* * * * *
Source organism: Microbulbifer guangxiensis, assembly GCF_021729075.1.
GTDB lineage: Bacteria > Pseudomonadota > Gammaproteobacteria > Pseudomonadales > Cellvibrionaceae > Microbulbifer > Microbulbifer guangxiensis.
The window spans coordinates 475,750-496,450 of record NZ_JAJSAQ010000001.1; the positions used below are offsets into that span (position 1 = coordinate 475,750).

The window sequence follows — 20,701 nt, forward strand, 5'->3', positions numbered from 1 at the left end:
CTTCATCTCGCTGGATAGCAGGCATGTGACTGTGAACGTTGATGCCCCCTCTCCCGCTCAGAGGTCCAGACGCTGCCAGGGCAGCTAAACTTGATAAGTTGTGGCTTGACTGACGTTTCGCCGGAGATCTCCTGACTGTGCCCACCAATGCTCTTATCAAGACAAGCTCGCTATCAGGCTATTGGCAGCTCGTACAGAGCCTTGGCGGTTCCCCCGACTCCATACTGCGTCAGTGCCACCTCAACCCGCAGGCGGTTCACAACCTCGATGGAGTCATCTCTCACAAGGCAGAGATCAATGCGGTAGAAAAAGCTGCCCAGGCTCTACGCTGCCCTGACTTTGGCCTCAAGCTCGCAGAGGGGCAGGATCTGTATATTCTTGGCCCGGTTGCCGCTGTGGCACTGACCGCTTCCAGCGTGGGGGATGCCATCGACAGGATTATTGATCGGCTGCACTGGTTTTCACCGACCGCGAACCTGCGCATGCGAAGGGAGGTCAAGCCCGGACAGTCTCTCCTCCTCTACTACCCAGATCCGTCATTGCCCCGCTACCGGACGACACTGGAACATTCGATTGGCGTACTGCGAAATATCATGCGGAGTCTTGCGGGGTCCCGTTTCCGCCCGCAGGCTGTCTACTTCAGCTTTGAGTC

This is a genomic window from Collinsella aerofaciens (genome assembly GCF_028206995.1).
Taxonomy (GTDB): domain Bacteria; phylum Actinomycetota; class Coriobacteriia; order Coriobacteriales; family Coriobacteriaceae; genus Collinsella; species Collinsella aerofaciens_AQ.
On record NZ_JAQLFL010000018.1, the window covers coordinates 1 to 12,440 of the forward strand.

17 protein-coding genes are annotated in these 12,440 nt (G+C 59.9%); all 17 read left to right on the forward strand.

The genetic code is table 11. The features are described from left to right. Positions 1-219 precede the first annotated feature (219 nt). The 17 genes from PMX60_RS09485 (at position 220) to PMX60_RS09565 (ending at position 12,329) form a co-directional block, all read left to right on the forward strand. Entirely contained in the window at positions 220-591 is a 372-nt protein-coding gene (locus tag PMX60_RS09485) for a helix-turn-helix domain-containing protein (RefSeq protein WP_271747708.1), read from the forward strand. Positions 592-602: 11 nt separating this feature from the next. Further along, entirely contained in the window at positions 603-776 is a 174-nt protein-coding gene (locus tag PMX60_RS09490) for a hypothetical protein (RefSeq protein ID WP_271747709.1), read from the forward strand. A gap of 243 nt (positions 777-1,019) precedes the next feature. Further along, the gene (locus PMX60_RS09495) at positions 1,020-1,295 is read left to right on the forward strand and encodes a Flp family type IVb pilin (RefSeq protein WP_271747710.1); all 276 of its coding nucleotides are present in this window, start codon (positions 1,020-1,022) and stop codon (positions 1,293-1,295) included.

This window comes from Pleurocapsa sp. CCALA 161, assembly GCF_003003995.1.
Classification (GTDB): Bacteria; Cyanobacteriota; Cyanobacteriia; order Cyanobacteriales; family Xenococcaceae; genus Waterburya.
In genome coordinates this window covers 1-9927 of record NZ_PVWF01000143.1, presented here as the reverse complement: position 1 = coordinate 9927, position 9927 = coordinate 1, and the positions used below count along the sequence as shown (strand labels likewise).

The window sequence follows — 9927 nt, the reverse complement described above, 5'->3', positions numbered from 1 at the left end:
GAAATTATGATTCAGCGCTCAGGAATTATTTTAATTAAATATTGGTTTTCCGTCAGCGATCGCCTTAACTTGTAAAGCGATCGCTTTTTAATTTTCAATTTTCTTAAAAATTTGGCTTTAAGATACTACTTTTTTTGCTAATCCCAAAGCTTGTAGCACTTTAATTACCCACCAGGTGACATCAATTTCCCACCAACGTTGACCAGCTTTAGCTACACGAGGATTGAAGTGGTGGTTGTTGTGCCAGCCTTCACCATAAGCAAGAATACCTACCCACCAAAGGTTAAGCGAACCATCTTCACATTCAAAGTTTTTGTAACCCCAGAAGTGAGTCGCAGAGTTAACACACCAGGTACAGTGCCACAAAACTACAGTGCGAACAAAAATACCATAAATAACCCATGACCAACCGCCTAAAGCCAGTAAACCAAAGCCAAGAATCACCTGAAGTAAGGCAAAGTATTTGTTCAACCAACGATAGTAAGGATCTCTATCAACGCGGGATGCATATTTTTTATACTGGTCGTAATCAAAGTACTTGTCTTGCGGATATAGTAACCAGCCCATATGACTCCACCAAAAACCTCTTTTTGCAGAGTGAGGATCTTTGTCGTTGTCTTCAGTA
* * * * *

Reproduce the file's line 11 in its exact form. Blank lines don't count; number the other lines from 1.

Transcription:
This window comes from Pleurocapsa sp. CCALA 161, assembly GCF_003003995.1.